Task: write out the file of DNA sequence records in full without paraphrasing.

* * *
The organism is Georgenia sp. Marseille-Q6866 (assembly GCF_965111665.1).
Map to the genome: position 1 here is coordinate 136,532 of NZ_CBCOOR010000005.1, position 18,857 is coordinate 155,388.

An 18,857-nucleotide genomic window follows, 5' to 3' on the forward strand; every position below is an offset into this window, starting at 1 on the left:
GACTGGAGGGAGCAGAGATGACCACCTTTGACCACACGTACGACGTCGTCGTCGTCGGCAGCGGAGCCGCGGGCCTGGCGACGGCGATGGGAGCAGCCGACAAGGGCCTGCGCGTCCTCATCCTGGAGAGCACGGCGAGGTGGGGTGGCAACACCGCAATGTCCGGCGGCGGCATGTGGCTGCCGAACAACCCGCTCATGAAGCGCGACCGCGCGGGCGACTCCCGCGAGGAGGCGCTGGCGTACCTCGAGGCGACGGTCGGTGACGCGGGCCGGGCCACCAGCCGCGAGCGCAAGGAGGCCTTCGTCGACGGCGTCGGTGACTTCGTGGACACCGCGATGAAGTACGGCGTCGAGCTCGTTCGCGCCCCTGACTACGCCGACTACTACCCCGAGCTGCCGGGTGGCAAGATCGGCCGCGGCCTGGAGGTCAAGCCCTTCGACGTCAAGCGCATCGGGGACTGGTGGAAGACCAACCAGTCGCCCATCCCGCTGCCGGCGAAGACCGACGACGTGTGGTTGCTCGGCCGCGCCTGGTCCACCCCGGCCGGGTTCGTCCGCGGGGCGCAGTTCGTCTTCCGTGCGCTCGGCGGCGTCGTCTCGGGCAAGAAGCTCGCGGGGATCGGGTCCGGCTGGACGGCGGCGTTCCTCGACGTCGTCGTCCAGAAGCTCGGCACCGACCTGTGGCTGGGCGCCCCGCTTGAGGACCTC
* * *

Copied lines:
The organism is Georgenia sp. Marseille-Q6866 (assembly GCF_965111665.1).
Map to the genome: position 1 here is coordinate 136,532 of NZ_CBCOOR010000005.1, position 18,857 is coordinate 155,388.

An 18,857-nucleotide genomic window follows, 5' to 3' on the forward strand; every position below is an offset into this window, starting at 1 on the left:
GACTGGAGGGAGCAGAGATGACCACCTTTGACCACACGTACGACGTCGTCGTCGTCGGCAGCGGAGCCGCGGGCCTGGCGACGGCGATGGGAGCAGCCGACAAGGGCCTGCGCGTCCTCATCCTGGAGAGCACGGCGAGGTGGGGTGGCAACACCGCAATGTCCGGCGGCGGCATGTGGCTGCCGAACAACCCGCTCATGAAGCGCGACCGCGCGGGCGACTCCCGCGAGGAGGCGCTGGCGTACCTCGAGGCGACGGTCGGTGACGCGGGCCGGGCCACCAGCCGCGAGCGCAAGGAGGCCTTCGTCGACGGCGTCGGTGACTTCGTGGACACCGCGATGAAGTACGGCGTCGAGCTCGTTCGCGCCCCTGACTACGCCGACTACTACCCCGAGCTGCCGGGTGGCAAGATCGGCCGCGGCCTGGAGGTCAAGCCCTTCGACGTCAAGCGCATCGGGGACTGGTGGAAGACCAACCAGTCGCCCATCCCGCTGCCGGCGAAGACCGACGACGTGTGGTTGCTCGGCCGCGCCTGGTCCACCCCGGCCGGGTTCGTCCGCGGGGCGCAGTTCGTCTTCCGTGCGCTCGGCGGCGTCGTCTCGGGCAAGAAGCTCGCGGGGATCGGGTCCGGCTGGACGGCGGCGTTCCTCGACGTCGTCGTCCAGAAGCTCGGCACCGACCTGTGGCTGGGCGCCCCGCTTGAGGACCTC